I don't mind giving cabbies directions — in fact, I prefer to, because it keeps them honest and keeps down my total. But when I have to repeat turn-by-turn directions three or four times while waving my arms in corresponding directions because the driver neither speaks English nor drives like she's ever visited Denver before, and then the driver can neither make change for my cash nor work the credit-card machine when it comes time to pay, I start thinking things like: Are you the permit-holding driver of this cab, or just the scheduled driver's wife covering his ass because he landed himself in jail or would rather be at the bar? I don't say this out loud, of course, but I do tip her less.
By the time we walk through the doors of the Arabian Bar (3360 Navajo Street), around 8:30 p.m., we're both ready for a beer — the taste and toxicity of the Sam Adams longnecks we drank while waiting 25 minutes for the cab having long worn off. A healthy Monday-night crowd is shooting pool, fiddling with the classic jukebox and punching buttons on the Wild Double Up poker machine, so we belly up to the bar next to a guy salting a fried-chicken-and-mashed-potatoes microwave dinner with a Peppermint Schnapps shooter-turned-shaker and reading a coverless paperback. There are no mysteries to the Arabian's dirt-cheap, cash-only pricing scheme: Domestic bottles are always $2 ($1.50 during happy hour), and the dozen or so handles of liquor on the counter behind the bar have laughably low prices written right on them in black Sharpie. Seriously.
The bartenderess, a sweet, talkative young woman who has tended bar at the Arabian for three years because her grandfather used to be a regular, brings us two Bud bottles. She does a shot of Cuervo with a customer and shakes off the agony of shitty tequila taken with no lime or salt before telling us that the owners, in their late sixties (him) and seventies (her), have had the Arabian for seven years and don't really tend bar anymore, save for a random Saturday or Sunday afternoon. They also operate the West Side Bar (778 Mariposa Street), a place the "she" in "they" has owned for almost forty years and bartends at more frequently. While we've got the bartenderess's attention, we ask about the singles and five-dollar bills hanging from the smoke-stained ceiling tiles. Not long ago, she tells us, a few regulars were in here drinking alone and stuck 'em there for good luck. "That's all I know," she says.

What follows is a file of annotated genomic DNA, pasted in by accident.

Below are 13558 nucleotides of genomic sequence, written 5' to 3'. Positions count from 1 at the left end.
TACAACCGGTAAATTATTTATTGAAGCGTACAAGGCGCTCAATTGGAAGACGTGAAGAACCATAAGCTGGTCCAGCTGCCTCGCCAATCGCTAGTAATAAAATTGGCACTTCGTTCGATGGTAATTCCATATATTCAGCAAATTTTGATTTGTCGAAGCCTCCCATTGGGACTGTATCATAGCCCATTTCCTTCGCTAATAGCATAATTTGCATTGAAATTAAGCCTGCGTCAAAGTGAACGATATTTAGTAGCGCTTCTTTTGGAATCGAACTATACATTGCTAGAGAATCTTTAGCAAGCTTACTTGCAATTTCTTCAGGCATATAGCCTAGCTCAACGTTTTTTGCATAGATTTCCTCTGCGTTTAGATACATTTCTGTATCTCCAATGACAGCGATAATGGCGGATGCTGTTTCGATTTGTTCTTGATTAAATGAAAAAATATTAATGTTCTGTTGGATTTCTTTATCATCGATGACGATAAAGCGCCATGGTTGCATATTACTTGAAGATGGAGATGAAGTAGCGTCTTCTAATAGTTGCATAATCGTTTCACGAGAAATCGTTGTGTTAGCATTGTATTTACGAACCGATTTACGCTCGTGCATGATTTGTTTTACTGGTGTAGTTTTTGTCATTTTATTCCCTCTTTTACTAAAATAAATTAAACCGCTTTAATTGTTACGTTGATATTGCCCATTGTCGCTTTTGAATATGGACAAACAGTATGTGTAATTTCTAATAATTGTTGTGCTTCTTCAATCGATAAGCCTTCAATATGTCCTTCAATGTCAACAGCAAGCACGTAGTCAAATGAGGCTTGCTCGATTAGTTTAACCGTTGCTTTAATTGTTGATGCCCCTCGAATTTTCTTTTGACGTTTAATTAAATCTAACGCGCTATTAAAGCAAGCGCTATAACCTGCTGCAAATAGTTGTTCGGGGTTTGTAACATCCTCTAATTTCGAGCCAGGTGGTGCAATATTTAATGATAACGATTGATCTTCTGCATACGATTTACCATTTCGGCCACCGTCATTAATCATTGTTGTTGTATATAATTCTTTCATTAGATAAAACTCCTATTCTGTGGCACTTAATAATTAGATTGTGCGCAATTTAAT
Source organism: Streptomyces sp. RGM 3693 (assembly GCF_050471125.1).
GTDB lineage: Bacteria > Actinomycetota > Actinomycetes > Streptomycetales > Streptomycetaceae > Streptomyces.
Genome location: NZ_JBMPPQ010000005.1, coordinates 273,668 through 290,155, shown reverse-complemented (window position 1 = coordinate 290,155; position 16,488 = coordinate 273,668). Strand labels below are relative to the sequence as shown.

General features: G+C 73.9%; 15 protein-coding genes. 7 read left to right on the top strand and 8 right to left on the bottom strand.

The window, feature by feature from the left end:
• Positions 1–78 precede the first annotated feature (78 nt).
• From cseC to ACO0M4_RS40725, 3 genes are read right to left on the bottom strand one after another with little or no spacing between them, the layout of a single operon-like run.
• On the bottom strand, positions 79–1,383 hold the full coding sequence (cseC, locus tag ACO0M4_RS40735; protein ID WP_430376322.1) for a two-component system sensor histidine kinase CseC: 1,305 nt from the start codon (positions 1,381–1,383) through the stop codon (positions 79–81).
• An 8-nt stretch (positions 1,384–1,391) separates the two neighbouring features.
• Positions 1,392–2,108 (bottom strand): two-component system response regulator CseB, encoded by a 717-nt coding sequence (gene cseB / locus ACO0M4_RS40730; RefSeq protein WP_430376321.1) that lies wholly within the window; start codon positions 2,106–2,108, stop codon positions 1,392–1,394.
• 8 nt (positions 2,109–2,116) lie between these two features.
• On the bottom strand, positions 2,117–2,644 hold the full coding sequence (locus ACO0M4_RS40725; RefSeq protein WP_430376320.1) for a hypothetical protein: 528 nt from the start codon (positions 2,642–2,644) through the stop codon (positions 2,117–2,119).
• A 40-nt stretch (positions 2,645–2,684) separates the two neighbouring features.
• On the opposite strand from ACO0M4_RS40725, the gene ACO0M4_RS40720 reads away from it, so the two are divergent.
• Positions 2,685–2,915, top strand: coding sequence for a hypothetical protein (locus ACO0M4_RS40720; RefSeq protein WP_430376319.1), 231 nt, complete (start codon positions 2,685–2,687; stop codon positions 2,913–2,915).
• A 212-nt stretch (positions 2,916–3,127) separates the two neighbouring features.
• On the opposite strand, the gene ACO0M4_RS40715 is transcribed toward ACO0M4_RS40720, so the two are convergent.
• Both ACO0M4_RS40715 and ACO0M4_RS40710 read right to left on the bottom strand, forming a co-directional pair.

We grow bored watching the Bears narrowly lead the Colts on the sole, corner-mounted TV, so Sean feeds the jukebox (three songs for a dollar: Dwight Yoakam, Buck Owens, Ray Charles) while I go outside for a smoke. Except for the noise pollution of the #6 and #52 buses speeding by, this corner is dark and quiet. Across Navajo, a young man tries in vain to get his bulldog to pee on a small plot of grass; across 34th, the Highland Tavern — which opened less than a year ago in the spot where the Coors Tavern had stood for more than a hundred years — glows faintly in all its gentrified glory. The stillness reminds me of my last trip to the Arabian, a trip when neither I nor my friend Scotty knew to bring cash and we couldn't find an ATM machine within a few walking blocks (the Highland Tavern was still under renovation). We ended up borrowing cash because there were no five-dollar bills in the ceiling tiles and we weren't quite drunk enough to call it a night, but I haven't made the same mistake this time. I check my wallet to make sure I still have a twenty, then go back inside.
For two more hours and four or five more Bud bottles, we play pool for free, watch the Bears eventually beat the Colts and shake our heads in frustration as the Rockies lose to the Pirates in the bottom of the eleventh. We speculate about the rustic "Wire of the Old West" display on the wall behind the bar and the padded orange fiberglass booths that look like they were rescued from a '60s-era A&W drive-up. We smoke cigarettes on the small side stoop and laugh about the seizure-inducing motion light. But mostly we just drink ice-cold beers in a blue-collar bar on a warm summer night.
And wish we had more cash.